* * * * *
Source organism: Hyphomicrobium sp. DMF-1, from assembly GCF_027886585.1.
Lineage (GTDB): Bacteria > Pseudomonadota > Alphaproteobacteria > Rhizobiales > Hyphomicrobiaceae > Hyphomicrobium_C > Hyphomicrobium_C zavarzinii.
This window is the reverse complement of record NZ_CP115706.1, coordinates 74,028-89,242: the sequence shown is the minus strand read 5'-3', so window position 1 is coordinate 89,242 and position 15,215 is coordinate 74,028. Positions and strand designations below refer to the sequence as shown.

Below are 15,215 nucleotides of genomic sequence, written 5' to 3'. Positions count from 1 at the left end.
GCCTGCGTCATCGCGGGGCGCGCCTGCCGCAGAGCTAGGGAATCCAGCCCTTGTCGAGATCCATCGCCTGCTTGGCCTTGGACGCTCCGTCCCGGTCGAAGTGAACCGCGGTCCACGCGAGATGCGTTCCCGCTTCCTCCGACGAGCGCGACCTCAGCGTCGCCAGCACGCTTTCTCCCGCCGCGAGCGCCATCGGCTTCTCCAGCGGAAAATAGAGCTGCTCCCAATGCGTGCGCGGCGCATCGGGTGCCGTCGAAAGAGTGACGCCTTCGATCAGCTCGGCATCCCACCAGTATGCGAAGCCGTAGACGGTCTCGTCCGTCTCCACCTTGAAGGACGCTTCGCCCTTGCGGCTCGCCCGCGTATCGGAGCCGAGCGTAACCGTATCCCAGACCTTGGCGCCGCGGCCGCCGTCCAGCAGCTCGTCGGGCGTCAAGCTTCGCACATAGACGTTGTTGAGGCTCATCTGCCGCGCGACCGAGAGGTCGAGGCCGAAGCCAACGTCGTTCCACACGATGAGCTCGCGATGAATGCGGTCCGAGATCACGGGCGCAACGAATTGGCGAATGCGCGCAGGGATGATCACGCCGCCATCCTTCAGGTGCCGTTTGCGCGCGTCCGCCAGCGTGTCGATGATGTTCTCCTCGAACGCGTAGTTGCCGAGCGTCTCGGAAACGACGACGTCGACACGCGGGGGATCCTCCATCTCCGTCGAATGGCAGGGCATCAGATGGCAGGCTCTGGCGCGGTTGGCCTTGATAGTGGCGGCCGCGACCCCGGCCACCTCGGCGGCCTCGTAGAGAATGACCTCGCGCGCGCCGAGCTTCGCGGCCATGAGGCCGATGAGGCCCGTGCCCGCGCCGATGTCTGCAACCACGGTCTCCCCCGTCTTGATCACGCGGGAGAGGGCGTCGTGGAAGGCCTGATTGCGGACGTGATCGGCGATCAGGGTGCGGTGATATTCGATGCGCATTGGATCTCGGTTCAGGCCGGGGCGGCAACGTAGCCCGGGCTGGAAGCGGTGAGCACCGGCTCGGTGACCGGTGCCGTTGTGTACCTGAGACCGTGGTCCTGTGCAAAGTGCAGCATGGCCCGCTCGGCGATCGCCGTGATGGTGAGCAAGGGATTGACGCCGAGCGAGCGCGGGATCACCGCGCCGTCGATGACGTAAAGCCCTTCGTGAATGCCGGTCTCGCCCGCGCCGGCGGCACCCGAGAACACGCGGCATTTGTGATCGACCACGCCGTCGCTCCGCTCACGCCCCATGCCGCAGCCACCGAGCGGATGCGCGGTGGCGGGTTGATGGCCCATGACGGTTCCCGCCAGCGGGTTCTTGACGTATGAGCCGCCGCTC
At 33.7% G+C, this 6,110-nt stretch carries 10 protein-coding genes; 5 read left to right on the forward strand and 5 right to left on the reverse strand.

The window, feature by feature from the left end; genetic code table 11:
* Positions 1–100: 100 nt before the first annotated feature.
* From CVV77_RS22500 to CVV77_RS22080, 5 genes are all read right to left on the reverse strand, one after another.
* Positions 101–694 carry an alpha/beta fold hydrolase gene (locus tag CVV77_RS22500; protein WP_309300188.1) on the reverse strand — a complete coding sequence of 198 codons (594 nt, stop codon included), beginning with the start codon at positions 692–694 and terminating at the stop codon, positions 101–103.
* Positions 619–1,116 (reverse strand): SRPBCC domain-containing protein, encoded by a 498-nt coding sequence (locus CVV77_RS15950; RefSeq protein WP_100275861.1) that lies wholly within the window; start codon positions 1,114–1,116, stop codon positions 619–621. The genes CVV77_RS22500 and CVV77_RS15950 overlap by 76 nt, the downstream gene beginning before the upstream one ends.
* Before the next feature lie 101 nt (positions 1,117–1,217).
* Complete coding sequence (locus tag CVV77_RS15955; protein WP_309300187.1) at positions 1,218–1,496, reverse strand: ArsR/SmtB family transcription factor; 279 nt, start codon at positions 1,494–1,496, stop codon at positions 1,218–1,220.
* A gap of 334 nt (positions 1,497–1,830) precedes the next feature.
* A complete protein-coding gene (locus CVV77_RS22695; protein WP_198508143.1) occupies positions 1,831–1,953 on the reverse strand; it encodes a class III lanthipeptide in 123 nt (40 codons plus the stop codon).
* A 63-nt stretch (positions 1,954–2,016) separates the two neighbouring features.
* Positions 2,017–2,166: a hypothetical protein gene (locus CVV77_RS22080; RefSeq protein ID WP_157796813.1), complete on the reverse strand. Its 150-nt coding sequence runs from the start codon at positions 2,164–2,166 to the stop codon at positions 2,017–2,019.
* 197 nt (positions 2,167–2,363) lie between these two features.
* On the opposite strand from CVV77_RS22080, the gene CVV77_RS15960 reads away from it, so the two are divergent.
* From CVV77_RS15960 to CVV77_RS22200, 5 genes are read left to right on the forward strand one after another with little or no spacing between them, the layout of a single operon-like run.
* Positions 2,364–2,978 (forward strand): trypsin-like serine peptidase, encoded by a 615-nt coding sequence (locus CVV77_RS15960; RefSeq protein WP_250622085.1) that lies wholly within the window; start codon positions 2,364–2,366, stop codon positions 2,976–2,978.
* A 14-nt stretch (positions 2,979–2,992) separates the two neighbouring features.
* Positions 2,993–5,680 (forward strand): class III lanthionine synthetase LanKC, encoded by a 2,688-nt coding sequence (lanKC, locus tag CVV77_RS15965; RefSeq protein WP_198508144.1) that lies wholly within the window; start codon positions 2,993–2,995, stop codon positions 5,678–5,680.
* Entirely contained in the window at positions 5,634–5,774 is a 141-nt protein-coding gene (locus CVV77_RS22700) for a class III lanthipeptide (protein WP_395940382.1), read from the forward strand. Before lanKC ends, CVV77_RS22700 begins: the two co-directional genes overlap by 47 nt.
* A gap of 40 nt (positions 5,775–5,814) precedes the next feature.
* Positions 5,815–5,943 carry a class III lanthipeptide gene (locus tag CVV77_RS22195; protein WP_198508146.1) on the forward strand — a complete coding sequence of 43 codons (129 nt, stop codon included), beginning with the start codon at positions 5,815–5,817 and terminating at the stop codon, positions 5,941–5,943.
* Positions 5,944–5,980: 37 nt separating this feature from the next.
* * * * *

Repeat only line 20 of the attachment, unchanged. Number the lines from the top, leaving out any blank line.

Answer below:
* From CVV77_RS15960 to CVV77_RS22200, 5 genes are read left to right on the forward strand one after another with little or no spacing between them, the layout of a single operon-like run.